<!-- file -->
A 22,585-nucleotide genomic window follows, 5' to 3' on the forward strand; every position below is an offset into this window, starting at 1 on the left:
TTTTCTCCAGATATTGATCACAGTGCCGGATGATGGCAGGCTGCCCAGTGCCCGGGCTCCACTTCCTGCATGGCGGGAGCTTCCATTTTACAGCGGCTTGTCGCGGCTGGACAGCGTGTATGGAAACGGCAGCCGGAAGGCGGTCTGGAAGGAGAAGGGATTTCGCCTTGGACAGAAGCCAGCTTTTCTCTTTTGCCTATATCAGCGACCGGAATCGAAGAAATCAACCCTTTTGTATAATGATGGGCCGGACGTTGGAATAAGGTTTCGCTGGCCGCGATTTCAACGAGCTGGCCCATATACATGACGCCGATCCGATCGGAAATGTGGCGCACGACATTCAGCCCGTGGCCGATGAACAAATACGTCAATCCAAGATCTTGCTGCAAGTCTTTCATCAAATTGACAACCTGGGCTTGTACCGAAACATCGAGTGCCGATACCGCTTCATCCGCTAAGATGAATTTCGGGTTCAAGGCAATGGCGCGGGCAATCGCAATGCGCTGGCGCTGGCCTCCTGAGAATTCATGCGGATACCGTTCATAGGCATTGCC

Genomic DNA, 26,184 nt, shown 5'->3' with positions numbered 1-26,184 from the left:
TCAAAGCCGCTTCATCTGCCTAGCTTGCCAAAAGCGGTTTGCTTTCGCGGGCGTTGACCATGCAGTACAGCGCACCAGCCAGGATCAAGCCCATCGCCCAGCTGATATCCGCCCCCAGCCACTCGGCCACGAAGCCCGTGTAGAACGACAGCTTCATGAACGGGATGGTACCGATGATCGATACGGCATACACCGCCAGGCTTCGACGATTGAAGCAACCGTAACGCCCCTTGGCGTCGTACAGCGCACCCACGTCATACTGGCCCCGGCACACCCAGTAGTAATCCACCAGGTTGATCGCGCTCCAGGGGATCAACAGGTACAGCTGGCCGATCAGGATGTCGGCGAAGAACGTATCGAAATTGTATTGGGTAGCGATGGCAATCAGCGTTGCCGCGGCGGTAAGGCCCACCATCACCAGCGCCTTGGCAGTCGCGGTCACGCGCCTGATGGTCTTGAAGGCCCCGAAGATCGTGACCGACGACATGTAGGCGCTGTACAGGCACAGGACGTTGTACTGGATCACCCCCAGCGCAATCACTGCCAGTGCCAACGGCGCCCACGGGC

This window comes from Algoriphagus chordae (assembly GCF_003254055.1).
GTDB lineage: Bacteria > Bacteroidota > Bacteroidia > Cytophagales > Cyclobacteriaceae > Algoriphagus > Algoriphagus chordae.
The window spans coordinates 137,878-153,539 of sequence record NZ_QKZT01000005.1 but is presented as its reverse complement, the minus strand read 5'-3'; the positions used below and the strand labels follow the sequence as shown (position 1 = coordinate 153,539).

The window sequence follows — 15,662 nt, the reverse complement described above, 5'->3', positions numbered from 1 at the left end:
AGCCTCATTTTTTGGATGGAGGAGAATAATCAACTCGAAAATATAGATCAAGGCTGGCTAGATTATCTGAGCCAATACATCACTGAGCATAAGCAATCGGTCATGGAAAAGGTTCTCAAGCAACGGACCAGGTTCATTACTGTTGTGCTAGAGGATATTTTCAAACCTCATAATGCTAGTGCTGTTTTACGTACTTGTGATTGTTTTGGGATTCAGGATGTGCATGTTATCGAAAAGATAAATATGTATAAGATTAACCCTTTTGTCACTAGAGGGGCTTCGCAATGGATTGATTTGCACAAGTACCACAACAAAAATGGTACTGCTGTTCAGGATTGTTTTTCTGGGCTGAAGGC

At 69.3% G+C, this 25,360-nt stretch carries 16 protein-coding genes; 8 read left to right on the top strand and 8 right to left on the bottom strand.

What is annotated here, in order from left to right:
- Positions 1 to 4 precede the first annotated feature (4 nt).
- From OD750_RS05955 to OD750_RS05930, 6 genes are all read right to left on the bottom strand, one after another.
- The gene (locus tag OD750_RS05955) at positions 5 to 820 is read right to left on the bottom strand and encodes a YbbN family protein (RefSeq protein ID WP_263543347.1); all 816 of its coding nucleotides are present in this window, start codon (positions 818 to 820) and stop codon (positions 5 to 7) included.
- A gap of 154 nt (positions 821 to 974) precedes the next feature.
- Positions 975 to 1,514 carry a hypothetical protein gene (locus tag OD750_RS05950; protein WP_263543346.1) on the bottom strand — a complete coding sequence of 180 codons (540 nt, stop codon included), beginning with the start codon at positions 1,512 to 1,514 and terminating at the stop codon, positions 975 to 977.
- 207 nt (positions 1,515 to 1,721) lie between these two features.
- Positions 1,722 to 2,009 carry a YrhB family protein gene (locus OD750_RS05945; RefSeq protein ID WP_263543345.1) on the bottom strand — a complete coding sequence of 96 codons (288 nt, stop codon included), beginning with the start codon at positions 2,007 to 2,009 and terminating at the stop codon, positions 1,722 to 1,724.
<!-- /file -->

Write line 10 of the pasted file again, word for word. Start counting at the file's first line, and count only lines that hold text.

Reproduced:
At 69.3% G+C, this 25,360-nt stretch carries 16 protein-coding genes; 8 read left to right on the top strand and 8 right to left on the bottom strand.